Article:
Recently, a microduplication in 15q24 involving the minimal critical deletion region has been described with proximal and distal breakpoints mapping to LCR15q24B (BP1) and LCR15q24D (BP2), respectively (Kiholm Lund et al. 2008). We identified another case of a 15q24 microduplication involving a portion of the minimal deletion critical region, mapping from LCR15q24A to LCR15q24C (case 5) (Fig. 4). These two patients share some clinical features, including developmental delay, hypertonia, joints limitation, digital abnormalities, and certain facial features, including down-slanting palpebral fissures, epicanthus, full eyelids, smooth philtrum, and full lower lip. The previously reported patient with a 15q24 microduplication had hypospadias, agenesis of corpus callosum, low set ears, and normal growth parameters; however, our patient has normal genitalia, normal brain MRI, normally set ears, short stature, and behavioral problems (Table 2). These two patients with a 15q24 duplication involving the minimal critical deletion region share some overlapping features with patients with a 15q24 deletion, including developmental delay, short stature, digital anomalies, genital anomalies and some facial features (epicanthal folds, down-slanting palpebral fissures, hypertelorism, ear malformation, smooth philtrum, and full lower lip). Most patients with a 15q24 deletion have hypotonia and joint laxity, whereas the two patients with duplication exhibit increased tone and joints limitations. Patient 5 exhibits behavioral disorders that were not reported in patients with the 15q24 deletion syndrome (Table 2). The patient reported by Kiholm Lund et al. (2008) inherited the duplication from a healthy father; the father of patient 5 was unavailable for testing, so it is unclear whether the duplications are responsible for the observed phenotype. However, the similarity in the phenotype between these two patients and the overlapping features with patients with 15q24 deletion support the contention that this duplication could be responsible for the observed phenotype, suggesting that a 15q24 duplication may represent a clinical syndrome with minimal critical region of 1.33 Mb spanning between LCR15q24B (BP1) and LCR15q24C (Fig. 4). Nevertheless, more subjects with similar duplications need to be studied to support or refute this hypothesis.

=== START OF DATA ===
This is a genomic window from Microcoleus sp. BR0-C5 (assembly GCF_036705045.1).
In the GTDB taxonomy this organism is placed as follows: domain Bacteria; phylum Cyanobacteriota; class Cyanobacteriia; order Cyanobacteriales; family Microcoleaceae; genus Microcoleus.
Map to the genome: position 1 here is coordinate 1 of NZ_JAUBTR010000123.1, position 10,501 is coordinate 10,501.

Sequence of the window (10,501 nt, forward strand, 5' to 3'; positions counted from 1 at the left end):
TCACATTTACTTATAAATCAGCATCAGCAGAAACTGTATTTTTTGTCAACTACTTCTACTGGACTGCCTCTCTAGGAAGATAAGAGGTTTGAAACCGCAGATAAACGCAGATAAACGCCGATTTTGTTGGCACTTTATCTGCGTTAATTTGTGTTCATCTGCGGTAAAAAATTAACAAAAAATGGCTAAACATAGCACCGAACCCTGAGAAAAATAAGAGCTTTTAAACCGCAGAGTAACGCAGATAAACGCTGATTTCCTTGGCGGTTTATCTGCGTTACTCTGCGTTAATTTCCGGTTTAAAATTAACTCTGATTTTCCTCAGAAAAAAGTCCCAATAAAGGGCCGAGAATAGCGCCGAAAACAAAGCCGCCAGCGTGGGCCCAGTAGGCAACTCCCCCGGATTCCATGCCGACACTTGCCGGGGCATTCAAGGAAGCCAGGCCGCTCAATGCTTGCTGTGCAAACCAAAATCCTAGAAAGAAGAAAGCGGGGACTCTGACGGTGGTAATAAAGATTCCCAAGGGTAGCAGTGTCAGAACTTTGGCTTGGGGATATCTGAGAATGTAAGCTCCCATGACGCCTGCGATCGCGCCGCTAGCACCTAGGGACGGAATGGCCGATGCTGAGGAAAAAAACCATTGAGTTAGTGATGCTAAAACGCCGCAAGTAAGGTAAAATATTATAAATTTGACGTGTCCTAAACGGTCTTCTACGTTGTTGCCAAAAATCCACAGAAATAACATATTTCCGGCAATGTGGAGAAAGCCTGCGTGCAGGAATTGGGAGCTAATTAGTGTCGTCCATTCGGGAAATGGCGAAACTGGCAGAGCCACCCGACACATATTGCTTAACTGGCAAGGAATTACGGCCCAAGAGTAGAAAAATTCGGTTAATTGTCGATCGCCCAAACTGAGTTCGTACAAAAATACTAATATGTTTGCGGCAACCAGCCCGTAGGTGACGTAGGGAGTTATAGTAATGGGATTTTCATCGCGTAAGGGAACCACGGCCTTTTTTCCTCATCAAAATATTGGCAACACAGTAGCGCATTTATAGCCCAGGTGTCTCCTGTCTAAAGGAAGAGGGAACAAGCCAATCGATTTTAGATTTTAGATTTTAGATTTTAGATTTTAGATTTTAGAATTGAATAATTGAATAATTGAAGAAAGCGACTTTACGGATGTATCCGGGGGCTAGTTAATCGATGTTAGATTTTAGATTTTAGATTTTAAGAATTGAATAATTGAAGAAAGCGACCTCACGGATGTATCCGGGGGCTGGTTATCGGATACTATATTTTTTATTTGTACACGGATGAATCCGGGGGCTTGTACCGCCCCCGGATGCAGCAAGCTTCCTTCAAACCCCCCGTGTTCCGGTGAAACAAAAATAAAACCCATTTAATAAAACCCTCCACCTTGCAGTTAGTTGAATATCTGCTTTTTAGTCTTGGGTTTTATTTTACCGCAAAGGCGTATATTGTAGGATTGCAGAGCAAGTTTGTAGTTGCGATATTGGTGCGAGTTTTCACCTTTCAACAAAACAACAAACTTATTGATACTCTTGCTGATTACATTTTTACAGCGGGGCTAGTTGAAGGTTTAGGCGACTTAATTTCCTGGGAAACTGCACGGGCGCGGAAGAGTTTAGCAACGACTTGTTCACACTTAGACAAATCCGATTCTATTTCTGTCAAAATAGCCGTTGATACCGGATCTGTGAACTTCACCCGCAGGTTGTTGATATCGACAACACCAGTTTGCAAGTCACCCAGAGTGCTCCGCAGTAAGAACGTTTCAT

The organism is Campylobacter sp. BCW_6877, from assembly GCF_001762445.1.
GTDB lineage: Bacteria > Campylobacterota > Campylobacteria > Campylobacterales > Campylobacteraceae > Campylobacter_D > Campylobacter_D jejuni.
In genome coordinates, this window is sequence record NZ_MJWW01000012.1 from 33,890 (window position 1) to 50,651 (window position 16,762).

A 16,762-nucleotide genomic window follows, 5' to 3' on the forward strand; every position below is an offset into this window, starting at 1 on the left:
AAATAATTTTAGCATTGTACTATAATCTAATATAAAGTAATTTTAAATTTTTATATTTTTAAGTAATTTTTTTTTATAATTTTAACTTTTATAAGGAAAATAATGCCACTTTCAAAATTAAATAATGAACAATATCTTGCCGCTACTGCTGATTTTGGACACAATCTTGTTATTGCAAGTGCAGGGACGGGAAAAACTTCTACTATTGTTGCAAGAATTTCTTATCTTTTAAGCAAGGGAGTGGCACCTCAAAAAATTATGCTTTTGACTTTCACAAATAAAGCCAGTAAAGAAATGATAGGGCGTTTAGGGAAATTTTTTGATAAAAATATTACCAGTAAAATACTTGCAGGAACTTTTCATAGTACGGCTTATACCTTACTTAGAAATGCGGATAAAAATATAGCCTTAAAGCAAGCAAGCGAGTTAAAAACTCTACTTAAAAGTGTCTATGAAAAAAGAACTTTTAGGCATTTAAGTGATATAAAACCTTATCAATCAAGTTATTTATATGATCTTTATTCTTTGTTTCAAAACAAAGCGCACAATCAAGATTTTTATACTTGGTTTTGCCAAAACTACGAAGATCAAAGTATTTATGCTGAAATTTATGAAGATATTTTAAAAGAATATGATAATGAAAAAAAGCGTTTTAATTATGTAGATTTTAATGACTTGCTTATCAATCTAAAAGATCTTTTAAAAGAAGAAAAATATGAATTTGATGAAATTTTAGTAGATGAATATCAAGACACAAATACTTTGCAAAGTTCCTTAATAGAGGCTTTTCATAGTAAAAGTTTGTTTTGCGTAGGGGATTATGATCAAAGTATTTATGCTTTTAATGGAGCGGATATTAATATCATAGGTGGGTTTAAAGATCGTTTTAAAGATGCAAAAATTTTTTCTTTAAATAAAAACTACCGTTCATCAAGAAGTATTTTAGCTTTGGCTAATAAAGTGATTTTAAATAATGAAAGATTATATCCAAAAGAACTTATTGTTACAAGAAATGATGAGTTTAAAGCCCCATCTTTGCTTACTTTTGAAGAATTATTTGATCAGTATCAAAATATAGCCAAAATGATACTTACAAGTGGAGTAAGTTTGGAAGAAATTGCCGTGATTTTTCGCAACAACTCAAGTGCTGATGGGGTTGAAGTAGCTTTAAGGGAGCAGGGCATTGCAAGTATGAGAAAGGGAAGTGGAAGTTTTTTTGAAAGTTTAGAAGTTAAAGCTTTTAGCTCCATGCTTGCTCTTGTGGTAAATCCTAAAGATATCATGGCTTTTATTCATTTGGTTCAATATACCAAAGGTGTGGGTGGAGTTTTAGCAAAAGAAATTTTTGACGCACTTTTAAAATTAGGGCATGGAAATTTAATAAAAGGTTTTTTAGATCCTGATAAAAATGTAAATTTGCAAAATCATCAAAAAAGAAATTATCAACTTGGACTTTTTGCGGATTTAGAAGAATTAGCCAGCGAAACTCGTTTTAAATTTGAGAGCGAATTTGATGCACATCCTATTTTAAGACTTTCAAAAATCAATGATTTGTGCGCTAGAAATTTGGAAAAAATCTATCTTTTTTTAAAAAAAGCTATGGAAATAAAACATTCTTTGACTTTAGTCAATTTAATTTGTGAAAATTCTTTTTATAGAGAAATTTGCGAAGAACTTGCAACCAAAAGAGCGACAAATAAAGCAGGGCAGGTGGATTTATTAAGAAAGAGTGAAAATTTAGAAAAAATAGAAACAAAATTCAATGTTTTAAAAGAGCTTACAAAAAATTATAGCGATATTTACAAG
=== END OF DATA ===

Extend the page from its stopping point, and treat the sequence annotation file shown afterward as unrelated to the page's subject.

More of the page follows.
We also report two siblings and their mother with a 15q24 microduplication distal and adjacent to the minimal deletion critical region with breakpoints mapping to LCR15q24D (BP2) and LCR15q24E (BP3) (cases 6 and 7) (Fig. 4). These siblings manifest a milder phenotype with mild developmental delay, hypotonia, tapering fingers, and characteristic facial features, including round face, hypertelorism, and prominent ears (Table 2). The overlapping features between these siblings and patients with a 15q24 deletion are less obvious and include only developmental delay, hypotonia, and hypertelorism. The two siblings inherited the duplication from their mother; thus it is also unclear whether this duplication is responsible for the phenotype. However, the fact that their mother has learning disabilities and the similarity in the phenotype between the siblings indicate that this duplication could be responsible for the observed phenotype; nevertheless, more subjects with similar duplication need to be studied.